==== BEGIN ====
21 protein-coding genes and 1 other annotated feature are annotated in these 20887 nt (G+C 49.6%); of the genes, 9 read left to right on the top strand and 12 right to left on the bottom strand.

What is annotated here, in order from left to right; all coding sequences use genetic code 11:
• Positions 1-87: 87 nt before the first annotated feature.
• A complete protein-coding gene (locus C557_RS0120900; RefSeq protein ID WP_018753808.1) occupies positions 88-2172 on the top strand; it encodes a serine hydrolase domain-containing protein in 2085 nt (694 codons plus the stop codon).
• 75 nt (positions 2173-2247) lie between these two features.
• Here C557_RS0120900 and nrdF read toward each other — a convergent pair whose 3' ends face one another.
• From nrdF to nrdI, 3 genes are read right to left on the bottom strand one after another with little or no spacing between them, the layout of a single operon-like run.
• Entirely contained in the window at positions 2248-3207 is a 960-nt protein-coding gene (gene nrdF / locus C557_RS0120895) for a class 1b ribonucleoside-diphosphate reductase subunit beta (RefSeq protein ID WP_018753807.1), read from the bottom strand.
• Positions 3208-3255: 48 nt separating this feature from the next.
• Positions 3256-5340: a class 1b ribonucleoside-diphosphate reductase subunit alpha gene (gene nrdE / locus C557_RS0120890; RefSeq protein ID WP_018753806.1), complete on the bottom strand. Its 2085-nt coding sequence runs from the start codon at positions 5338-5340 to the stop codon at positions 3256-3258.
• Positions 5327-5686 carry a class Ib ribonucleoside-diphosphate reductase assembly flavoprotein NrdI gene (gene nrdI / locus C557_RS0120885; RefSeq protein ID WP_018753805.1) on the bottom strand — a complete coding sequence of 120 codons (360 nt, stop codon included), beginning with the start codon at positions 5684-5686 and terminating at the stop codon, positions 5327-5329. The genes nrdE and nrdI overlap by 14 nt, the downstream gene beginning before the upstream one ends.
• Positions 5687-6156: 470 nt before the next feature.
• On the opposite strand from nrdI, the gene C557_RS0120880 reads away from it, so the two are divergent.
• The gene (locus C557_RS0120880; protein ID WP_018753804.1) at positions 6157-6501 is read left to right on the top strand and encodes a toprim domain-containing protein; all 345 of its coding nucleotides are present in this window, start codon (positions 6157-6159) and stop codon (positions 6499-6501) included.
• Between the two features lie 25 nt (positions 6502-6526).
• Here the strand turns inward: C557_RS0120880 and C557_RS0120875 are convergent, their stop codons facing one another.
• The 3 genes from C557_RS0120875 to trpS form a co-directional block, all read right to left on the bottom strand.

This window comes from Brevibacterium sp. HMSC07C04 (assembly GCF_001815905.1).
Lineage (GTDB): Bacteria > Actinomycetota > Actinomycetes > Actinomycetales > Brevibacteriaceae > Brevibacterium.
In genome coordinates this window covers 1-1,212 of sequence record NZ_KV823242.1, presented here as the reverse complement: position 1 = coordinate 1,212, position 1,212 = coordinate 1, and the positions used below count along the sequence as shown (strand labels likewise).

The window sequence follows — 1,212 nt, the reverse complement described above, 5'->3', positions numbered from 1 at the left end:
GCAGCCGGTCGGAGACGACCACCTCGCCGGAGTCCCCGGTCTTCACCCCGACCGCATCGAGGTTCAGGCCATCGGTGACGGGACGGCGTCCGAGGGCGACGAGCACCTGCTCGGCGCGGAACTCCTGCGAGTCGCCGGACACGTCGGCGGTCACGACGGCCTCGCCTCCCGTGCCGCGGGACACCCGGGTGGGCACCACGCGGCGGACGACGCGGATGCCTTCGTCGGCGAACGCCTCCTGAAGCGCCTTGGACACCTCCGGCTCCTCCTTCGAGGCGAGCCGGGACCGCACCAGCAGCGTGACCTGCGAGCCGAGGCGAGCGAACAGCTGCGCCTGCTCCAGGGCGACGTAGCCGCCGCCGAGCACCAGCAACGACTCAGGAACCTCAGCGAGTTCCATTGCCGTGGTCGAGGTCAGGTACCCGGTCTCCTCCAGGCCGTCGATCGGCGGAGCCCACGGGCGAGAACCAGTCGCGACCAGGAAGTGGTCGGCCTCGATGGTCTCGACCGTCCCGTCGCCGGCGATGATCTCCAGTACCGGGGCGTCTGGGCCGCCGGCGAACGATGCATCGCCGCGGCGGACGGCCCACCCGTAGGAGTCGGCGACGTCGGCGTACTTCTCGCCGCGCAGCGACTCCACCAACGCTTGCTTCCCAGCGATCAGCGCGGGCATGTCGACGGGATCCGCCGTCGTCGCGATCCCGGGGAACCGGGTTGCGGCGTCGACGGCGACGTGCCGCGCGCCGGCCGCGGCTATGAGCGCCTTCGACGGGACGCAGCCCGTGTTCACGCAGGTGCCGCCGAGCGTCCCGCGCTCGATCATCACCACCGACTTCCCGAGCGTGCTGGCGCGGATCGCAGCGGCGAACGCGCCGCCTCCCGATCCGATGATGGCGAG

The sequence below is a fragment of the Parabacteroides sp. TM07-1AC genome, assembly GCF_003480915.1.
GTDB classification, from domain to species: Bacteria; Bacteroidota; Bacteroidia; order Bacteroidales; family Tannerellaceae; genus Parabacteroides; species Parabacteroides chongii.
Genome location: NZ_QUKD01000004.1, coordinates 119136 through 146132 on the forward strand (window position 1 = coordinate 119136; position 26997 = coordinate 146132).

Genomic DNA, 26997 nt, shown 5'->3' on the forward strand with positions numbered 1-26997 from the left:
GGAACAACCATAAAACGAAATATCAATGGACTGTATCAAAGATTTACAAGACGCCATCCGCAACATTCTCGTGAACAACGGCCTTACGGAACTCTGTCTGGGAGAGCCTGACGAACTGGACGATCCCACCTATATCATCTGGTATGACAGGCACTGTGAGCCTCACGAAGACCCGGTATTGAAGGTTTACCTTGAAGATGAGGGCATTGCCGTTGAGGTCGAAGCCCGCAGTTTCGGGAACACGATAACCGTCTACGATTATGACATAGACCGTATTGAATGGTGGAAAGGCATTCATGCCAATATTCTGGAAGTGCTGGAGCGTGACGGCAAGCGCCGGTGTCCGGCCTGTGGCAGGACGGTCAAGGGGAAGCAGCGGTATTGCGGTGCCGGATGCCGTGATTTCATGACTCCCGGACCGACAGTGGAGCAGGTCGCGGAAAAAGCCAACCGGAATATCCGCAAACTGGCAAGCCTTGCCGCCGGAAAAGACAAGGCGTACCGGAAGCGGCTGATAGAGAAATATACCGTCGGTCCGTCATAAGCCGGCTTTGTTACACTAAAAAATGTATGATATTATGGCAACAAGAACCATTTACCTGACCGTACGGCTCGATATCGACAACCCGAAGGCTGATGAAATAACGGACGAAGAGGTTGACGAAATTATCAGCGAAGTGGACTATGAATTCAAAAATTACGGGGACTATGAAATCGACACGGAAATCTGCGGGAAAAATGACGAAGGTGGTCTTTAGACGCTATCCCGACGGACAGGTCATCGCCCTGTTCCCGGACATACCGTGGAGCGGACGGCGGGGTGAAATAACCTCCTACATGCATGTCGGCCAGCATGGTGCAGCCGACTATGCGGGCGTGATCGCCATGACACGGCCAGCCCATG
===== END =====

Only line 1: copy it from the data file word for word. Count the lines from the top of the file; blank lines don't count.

21 protein-coding genes and 1 other annotated feature are annotated in these 20887 nt (G+C 49.6%); of the genes, 9 read left to right on the top strand and 12 right to left on the bottom strand.